[Figure 4. Minnesota counties (in black) and some of the towns and cities (in blue) most severely affected by the derecho of May 30-31, 1998. The red numbers are measured wind gusts in mph.]
In summary, while crossing southern Minnesota and northeastern Iowa, the derecho event caused about $50 million in 1998 U.S. dollars of damage, left about 600,000 customers without power, and injured twenty-two people. In some areas, power was not restored until nearly a week after the event.
The derecho was in full force as it entered west central Wisconsin just before midnight CDT. It raced east across the southern two-thirds of the state at a speed of near 60 mph, reaching Lake Michigan in about 3 hours and exiting the southeastern corner of the state by 4 a.m. CDT Sunday, May 31st.
[Figure 5. Maximum wind gusts in mph associated with the May 30-31 derecho in Wisconsin. Measured gust values are red and estimated gust values are black [Modified version of a map prepared by National Weather Service meteorologists Rusty Kapela (Sullivan/Milwaukee, WI), Jeff Last (Green Bay, WI), and Todd Shea (LaCrosse, WI)].
As the derecho crossed central and southern Wisconsin, almost every point experienced winds above severe limits (58 mph or greater; Figure 5). Measured and estimated wind gusts from 70 to 100 mph were common in the southern half of the state. Extremely strong measured winds gusts from 100 to 128 mph were recorded in a band from northeast of Madison to the northern part of the Milwaukee metropolitan area. The strong winds knocked down hundreds of power poles and thousands of trees. About 250,000 customers lost electrical power. Some residences and businesses remained without power for five or six days. Affected utilities companies and some emergency managers stated that this was the most damaging and widespread straight-line thunderstorm wind event to affect southern Wisconsin in 100 years. Over 5000 homes, businesses, and farm buildings were damaged and about two dozen homes and businesses were destroyed. Total damage estimates for Wisconsin exceeded $60 million in 1998 U.S. dollars. In Washington County a person was killed when a tree fell through the roof of her home and onto the bed where she was sleeping. Thirty seven other people were injured as the derecho roared through Wisconsin.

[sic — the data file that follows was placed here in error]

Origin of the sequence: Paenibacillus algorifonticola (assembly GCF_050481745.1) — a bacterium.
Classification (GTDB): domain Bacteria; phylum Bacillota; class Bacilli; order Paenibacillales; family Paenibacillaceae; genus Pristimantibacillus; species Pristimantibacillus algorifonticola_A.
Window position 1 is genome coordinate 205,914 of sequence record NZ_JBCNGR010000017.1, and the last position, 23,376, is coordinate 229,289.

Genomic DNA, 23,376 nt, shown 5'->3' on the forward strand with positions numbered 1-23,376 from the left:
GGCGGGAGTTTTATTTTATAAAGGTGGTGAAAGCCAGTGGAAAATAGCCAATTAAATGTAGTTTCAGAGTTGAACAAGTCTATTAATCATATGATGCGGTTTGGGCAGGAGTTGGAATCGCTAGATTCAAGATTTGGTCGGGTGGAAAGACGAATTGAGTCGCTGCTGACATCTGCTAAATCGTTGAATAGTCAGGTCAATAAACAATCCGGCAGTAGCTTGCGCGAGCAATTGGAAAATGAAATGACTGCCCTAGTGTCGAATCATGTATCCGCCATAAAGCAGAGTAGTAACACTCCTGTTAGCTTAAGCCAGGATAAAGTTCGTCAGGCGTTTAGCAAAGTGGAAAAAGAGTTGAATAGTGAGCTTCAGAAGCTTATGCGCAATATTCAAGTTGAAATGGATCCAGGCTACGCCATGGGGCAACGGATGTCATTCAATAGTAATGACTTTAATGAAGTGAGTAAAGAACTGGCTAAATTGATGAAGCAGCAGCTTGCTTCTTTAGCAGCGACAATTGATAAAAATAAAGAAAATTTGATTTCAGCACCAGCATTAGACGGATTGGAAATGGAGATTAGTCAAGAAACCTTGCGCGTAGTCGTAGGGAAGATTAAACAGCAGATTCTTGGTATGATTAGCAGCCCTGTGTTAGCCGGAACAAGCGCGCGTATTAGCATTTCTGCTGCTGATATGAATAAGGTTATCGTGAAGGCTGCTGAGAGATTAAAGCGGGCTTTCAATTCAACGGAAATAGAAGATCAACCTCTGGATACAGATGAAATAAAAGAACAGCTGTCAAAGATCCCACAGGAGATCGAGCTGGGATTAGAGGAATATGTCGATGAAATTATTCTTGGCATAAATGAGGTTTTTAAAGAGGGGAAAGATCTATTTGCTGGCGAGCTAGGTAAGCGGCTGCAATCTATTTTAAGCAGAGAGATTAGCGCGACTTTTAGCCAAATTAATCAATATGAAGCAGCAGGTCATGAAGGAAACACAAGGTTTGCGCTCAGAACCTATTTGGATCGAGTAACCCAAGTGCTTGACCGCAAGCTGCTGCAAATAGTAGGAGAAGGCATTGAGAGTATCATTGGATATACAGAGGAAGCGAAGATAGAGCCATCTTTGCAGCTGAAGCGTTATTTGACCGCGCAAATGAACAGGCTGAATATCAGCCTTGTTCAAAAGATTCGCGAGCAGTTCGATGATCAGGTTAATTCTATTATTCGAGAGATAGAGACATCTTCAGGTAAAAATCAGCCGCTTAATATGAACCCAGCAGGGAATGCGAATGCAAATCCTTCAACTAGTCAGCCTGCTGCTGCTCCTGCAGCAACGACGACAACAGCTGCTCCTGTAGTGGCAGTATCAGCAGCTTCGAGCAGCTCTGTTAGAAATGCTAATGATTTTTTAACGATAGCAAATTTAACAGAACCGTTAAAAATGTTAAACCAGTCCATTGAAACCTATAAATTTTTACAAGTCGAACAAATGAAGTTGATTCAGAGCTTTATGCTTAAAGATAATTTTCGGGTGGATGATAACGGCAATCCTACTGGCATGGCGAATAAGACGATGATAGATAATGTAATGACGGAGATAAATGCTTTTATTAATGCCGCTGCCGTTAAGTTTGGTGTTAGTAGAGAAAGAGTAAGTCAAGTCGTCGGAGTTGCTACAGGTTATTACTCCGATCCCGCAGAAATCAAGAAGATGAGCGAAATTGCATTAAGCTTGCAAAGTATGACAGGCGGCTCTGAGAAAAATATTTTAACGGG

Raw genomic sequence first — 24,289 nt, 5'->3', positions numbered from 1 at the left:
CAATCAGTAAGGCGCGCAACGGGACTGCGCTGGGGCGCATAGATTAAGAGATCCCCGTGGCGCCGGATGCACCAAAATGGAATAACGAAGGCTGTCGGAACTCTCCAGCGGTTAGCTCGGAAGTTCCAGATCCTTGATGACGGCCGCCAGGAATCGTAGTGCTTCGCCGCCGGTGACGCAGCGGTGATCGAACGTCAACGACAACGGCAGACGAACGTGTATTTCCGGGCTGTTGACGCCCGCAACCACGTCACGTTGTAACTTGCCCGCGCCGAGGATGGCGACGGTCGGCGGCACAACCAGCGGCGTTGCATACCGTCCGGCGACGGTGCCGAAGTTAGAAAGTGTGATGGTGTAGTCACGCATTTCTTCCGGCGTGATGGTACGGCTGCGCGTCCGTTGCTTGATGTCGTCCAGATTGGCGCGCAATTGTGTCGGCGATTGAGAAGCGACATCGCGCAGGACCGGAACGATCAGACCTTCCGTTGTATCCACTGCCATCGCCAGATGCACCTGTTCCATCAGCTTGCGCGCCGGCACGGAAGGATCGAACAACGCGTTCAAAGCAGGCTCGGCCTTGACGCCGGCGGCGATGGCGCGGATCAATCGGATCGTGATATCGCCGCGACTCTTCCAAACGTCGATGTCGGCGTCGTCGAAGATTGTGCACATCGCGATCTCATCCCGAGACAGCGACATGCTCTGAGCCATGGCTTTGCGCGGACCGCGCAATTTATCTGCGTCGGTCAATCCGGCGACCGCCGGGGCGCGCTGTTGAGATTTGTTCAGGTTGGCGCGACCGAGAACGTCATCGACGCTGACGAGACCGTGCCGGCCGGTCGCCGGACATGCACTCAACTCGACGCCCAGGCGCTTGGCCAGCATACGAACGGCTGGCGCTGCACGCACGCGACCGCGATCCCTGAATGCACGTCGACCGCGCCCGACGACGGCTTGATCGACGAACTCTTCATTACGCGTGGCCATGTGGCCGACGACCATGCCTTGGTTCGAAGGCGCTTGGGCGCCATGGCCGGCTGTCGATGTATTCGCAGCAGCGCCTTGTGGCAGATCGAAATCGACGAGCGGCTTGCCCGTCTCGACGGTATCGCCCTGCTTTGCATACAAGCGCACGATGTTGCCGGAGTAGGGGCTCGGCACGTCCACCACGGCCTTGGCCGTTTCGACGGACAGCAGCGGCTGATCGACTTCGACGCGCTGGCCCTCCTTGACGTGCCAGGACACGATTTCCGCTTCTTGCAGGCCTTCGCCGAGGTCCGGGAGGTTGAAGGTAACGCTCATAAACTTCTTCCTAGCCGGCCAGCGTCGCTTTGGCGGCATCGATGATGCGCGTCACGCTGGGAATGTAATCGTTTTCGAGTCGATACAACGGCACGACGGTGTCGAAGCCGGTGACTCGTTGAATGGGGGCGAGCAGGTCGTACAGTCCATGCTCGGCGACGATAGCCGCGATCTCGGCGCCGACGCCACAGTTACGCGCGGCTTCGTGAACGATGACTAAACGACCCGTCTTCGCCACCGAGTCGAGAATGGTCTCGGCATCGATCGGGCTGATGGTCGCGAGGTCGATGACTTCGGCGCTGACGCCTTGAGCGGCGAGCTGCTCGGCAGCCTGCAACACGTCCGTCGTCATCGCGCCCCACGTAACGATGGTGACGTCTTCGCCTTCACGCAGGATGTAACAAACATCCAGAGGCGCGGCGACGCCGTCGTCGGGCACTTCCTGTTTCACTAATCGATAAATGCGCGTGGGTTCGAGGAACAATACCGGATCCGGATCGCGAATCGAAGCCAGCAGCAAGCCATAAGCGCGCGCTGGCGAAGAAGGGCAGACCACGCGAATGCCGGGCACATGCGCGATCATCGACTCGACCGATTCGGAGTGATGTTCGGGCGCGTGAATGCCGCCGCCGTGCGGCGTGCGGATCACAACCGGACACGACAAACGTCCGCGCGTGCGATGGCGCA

The leading edge of the derecho reached the eastern shores of Lake Michigan around 4:45 a.m. EDT Sunday and blasted across Lower Michigan at a speed of about 70 mph. It reached the “Thumb” area in a little over 2 hours (Figure 1). Winds of 60 to 90 mph were common; in some areas, winds were estimated to have reached 130 mph (Figure 5). Of all the regions affected by the derecho, the greatest damage and the greatest number of casualties occurred in Lower Michigan. In this region four people were killed and 146 were injured. Total damage was estimated to be $172 million (1998 U.S. dollars). Approximately 250 homes and 34 businesses were destroyed, and over 12,000 homes and 800 businesses were damaged. About 860,000 customers lost electrical power. This was a new historical record, slightly exceeding the number of customers that lost power during the Southern Great Lakes Derecho of 1991. In some locations power was not restored for up to 10 days. For Consumers Energy, the utility company that serves much of western and middle Lower Michigan, this derecho was the most destructive weather event in the company’s history. Besides the loss of hundreds of power poles and lines, five of the company’s 345-kilovolt transmission towers were blown down between Ludington and Grand Rapids. These massive towers were designed to withstand continuous winds up to 90 mph and gusts to 110 mph.
[Figure 6. Area of Lower Michigan affected by the worst damage from the May 30-31, 1998 derecho. Red numbers are maximum measured wind gusts in mph. Orange numbers are estimated maximum gusts in mph, based on a damage survey by Grand Rapids NWS Forecast Office meteorologists. Thirteen Michigan counties (noted in black lettering and within light blue border) together were declared a Federal Disaster Area by the Federal Emergency Managers Association. The purple “S” represents where a “seiche” took place on the eastern shore of Lake Michigan.]